In 2011, Microsoft (NASDAQ:MSFT) paid $8.5 billion to eBay and private-equity and venture-capital investors to acquire Skype, an Internet-based calling and messaging service. Despite now being associated with Microsoft, Skype remains, at best, an ancillary service to mainstream consumers. Recent public spotlight that shined on several mobile messaging start-ups may force Microsoft to find ways to brighten Skype's prospects, especially after the highlighted $19 billion WhatsApp acquisition by Facebook (NASDAQ:FB).
Skype's lackluster past
Skype has features and texting functions that are better than what other popular mobile messaging apps can offer, but it has yet to build a meaningful position in the Internet-based text messaging market. While other messaging apps such as WhatsApp require both the sender and receiver to register with the service, Skype allows users to text or call anyone, even if the recipient is not registered with Skype. However, if more Internet-based messaging services become available and claim a share of this alternative texting market, Microsoft risks losing its Skype investment without calling out a serious response.
If Microsoft's recent $7.2 billion purchase of Nokia's handset business is deemed excessive, as Fitch Ratings has stated, its spending of $1.3 billion more on Skype would have been considered extravagant. Subsequent running of the Skype business hasn't been impressive, and the former head of the underperforming unit is no longer with the company. The expensive Skype acquisition has yet to be justified by the unit's financial performance.
Skype's current state
The division that includes Skype was second-to-last in revenue contribution for 2013 , only ahead of Microsoft's beleaguered online services division, featuring Bing, Bing Ads, and MSN. On the other hand, the server and tools division, comprised of enterprise and cloud business and previously led by CEO Nadella, was No. 2 in revenue contribution, close behind top seller Microsoft Office.
Skype's weak performance may have been the result of a premature acquisition. In 2011, Microsoft had yet to formulate a clear strategy for mobile communication and was probably trying to leverage Skype's Internet-based communication capability through desktops. But, PCs would soon be convincingly taken over by mobile handsets.
Today, Microsoft still seems uncertain about how to better align Skype with its other offerings. On the company's website, Skype is grouped into services along with Bing, MSN, and Outlook.com, even though as a communication application, Skype is not just another online service. In the company's financial reporting, Skype falls within the device division that includes Xbox and Windows Phone. Bundling Skype (a software application) into the device division actually makes better sense, considering that any computing product or service is the result of hardware and software indivisible in one package.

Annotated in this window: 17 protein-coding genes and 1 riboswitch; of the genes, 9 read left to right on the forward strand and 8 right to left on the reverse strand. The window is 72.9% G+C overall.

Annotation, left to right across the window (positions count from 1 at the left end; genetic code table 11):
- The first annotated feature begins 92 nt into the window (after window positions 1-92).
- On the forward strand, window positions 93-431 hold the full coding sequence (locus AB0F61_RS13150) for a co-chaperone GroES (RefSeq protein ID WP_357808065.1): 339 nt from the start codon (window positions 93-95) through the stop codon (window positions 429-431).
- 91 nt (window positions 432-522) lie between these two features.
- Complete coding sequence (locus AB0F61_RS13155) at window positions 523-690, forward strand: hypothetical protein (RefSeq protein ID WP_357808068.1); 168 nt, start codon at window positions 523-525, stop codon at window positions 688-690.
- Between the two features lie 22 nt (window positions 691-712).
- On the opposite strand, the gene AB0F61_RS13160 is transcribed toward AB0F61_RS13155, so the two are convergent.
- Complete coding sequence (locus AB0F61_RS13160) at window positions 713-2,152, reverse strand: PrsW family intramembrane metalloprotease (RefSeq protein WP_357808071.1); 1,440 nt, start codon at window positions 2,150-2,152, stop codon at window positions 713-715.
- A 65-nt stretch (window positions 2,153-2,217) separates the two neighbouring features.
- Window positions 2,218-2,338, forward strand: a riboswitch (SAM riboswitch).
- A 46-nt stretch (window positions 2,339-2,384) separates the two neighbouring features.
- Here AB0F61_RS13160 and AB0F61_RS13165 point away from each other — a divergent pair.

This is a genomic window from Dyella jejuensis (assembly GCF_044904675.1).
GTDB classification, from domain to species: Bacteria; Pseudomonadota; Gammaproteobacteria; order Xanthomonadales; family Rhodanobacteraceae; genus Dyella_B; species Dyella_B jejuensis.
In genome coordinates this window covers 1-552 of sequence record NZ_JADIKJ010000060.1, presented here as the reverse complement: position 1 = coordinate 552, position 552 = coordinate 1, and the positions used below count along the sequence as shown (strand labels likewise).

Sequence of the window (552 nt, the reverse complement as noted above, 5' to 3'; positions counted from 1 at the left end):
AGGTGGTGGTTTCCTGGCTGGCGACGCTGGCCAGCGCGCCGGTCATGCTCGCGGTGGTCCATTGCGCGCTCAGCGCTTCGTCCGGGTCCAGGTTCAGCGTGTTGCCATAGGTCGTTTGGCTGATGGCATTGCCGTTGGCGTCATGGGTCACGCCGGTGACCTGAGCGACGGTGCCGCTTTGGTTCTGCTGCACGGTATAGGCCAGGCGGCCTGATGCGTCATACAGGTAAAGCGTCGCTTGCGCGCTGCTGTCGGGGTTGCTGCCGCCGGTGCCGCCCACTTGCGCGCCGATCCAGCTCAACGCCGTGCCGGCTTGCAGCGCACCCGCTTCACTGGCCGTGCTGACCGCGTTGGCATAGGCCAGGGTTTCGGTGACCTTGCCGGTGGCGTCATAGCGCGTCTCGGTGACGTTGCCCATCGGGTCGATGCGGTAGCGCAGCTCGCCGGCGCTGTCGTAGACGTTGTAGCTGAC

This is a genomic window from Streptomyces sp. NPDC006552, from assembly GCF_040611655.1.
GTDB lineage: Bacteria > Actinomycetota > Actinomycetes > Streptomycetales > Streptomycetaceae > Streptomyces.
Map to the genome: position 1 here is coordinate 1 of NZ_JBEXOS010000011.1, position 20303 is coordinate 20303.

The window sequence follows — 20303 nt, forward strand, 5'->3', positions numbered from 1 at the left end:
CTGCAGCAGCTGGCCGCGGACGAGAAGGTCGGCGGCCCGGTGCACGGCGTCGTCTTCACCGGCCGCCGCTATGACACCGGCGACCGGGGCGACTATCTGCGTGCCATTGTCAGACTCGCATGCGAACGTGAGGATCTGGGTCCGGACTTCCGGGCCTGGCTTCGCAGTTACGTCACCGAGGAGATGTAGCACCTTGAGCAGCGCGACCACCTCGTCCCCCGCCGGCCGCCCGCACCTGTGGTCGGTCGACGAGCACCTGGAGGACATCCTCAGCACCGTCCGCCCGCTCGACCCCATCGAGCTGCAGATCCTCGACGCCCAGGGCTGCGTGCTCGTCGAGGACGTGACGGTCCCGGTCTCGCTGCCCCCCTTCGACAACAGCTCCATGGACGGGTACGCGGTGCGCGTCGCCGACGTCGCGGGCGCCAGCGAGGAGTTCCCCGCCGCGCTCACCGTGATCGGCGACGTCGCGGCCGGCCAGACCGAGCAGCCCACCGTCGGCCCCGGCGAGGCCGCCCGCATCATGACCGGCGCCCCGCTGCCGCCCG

Microsoft failed to foresee the trend in Internet-based mobile text messaging, even though it has had such a messaging app within Skype since 2011. Now, various messaging-app start-ups are leading the trend. Microsoft has missed out on something both when it wasn't in the mix of the handset business and when it was in the play for the mobile messaging service.
Now with its Windows Phone coming on the scene, Microsoft could use it as launching pad to move forward with its three-year-old Skype acquisition. Integrating Skype with Windows Phone could produce a business synergy that wasn't there before, potentially making Skype a more widely adopted Internet-based mobile text-messaging platform. Pre-installing Skype on Windows Phone may give Microsoft an advantage over other competing mobile messaging-app companies.
Without intricate social-network features as seen in other apps, Skype offers a simple and easy-to-use messaging platform. For example, Google Voice requires the use of a separate Google Voice phone number, which potentially places all communication under Google's watch. Social features for short and quick mobile texting may not even preferable for some users because of privacy concerns.
Getting Skype into mainstream use would be a boon to Windows Phone. Without adding competitive features to its Windows mobile platform, Microsoft risks seeing its Windows phone becoming irrelevant someday when iPhone, Android, and even BlackBerry all have a wealth of supporting features and applications.
Microsoft may eventually make good on both Skype and Nokia acquisitions, worth $15.7 billion in combined value. With comparable pricing and features beyond messaging, Skype could position itself competitively among other mobile messaging app services. In the long run, Microsoft may look to the possibility of a mobile handset with built-in, Internet-enabled calling and messaging capabilities. Such a device could potentially render useless today's mobile messaging apps and upend Facebook's $19 billion purchase of WhatsApp.
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Jay Wei has no position in any stocks mentioned. The Motley Fool recommends Facebook and Google. The Motley Fool owns shares of Facebook, Google, and Microsoft. Try any of our Foolish newsletter services free for 30 days. We Fools may not all hold the same opinions, but we all believe that considering a diverse range of insights makes us better investors. The Motley Fool has a disclosure policy.